When is amateur not amateur?

I was reading a few things about Dr. Basye’s roses, and frequently I saw “amateur” with his name, and I thought it was funny. The man studied the genetics on the molecular level and had several decades of breeding behind his back. He created amphidiploids, and other things. So wouldn’t he be considered as an expert? Who is considered amateur?


I always thought the difference between amateur and professional has to do with how one earns their upkeep in life. To me, a professional is someone that would earn their living solely by the breeding, patenting/trade marking and sales of their creations. He may be referred to as an amateur because he was funded by secondary means. Maybe that is what the text meant. Then again, I am probably wrong =)


Jadae hit the nail on the head! Today we use the word amateur in the sense of a beginner, not fully competent, a person who did a job that was rather immperfect, a botched up job. Originally this term was often used in music concerning performers. Many very wealthy people and/or those of the noble class and studied music from childhood and were truly talented. They would only perform in their homes or at the homes of friends but not in public because it was a no-no for them to receive money ( they just didn’t work). But oh they were gifted. Some of Bach’s patrons played in music ensembles right along with him!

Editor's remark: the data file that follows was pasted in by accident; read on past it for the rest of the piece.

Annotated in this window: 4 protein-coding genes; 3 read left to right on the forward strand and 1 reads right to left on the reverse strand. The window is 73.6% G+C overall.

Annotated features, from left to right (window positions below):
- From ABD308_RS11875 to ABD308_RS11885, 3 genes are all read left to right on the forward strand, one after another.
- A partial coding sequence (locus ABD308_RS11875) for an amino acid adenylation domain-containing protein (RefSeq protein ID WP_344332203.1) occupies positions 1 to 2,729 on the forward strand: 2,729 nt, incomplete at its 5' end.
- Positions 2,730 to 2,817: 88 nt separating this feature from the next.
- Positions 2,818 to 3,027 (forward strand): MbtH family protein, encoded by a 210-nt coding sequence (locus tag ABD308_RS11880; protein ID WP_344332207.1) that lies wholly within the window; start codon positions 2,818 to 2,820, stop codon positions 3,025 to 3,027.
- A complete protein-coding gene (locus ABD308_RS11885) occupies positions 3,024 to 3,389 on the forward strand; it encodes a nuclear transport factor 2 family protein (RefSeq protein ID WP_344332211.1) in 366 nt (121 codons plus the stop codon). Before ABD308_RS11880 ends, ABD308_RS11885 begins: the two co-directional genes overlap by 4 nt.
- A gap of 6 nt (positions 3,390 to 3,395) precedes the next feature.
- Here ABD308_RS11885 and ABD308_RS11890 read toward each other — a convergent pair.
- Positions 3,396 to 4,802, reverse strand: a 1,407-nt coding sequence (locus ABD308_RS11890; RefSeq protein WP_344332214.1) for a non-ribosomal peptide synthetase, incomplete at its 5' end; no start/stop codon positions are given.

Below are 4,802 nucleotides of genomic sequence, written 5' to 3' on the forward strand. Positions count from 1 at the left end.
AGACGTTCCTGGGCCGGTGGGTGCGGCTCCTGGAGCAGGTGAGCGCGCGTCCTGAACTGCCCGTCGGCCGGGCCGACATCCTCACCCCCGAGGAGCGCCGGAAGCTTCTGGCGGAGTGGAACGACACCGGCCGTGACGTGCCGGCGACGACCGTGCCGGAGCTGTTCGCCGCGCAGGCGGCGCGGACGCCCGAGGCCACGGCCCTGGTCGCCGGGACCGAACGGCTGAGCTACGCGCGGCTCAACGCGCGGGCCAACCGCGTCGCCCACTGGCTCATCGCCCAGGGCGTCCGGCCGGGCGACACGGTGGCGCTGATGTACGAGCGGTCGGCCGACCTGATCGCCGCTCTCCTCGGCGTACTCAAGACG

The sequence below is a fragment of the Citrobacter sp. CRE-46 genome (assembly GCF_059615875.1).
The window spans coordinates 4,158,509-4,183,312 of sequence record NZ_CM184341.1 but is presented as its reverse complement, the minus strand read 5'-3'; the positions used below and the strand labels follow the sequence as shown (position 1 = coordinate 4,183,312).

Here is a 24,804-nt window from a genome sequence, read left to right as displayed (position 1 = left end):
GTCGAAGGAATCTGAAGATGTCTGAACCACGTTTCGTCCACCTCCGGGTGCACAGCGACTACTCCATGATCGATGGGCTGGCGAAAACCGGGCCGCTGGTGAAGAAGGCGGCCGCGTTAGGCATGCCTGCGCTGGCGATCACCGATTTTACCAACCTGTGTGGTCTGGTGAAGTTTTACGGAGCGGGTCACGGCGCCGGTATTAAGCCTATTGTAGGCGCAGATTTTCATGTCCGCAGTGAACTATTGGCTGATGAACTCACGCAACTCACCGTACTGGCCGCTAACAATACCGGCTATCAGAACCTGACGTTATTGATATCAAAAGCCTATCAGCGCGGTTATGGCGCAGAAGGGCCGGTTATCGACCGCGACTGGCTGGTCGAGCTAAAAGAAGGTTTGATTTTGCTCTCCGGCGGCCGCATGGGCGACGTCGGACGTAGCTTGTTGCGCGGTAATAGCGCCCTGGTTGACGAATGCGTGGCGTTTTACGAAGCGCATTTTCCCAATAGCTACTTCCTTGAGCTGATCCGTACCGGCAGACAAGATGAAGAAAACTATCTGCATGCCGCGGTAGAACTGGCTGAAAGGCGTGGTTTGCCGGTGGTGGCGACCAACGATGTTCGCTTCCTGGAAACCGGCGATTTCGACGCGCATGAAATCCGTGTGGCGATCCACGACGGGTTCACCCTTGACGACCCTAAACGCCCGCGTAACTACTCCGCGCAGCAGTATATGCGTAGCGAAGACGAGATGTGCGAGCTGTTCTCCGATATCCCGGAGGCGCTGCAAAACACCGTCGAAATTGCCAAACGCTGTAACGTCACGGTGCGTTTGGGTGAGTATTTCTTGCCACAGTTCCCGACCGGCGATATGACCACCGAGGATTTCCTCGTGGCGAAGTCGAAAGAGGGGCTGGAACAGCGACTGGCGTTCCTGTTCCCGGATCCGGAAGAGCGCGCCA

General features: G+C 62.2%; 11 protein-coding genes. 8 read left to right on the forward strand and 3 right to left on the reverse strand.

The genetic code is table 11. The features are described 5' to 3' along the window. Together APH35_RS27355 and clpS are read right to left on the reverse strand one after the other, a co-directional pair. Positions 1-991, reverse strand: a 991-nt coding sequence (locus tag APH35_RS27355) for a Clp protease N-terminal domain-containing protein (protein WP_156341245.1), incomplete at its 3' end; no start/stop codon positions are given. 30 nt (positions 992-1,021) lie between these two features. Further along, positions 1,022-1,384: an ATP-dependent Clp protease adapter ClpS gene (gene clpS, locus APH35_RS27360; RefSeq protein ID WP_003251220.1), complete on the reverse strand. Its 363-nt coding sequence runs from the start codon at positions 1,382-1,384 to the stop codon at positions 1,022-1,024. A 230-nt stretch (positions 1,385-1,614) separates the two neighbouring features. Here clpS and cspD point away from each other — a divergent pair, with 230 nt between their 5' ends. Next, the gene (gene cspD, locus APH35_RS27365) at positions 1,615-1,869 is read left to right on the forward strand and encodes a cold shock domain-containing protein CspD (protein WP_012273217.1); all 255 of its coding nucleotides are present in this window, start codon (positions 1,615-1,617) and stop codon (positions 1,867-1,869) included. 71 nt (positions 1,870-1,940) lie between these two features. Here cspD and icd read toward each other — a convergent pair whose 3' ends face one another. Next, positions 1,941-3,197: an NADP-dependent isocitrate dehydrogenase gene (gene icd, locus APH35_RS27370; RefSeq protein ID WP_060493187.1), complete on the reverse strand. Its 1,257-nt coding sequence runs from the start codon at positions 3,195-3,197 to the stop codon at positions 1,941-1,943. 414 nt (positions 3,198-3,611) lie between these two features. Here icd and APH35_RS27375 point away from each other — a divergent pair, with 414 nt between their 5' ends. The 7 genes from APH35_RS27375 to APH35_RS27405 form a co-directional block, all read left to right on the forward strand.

I have thought of this term alot since being on the Garden Web. Think of Ann Peck. Probably she is in the top ten of those in our country who know about rose rosette disease but she is an amateur since she does not earn her living studying this topic. If she were employed by some university persuing this then she would be a professional. I often think when I am on the Garden Web how many amateurs in the TRUE sense of the word we are fortunate to have participating in the rose forums (we have a lot of newbies too but that’s how we all begin and learn).

I lurked on it for many years and have watched your posts from the beginning and have seen how through your interest in roses and hard work how you have grown in knowledge and experience and are growing in this area. I have often thought that I hope to see a rose bred by Enrique on the market before I die. Once you start earning your livelihood by breeding roses, then you are a professional and your avocation has become your vocation!


Jim P. makes a great point about the true sense of the word amateur. The root of the word ‘amateur’ is the Latin word ‘amator’, which means ‘lover’. Originally, an amateur was someone who did something for the love it, rather than for money. Dr. Basye was a professor of mathematics, so he was a professional mathematician, not a professional geneticist. He didn’t earn anything from his work with roses, he just did it for the love of roses. It seems that the greatest advances in all fields are made by people who truly love what they are doing, rather than by people who do it for a paycheck.

Amateur and expert are not mutually exclusive terms.

Ah Jim P… shucks… Jim T. it is very beautiful what you wrote. Amateur originated fromt he word “love”. It gives me a whole new perspective on “amateur”.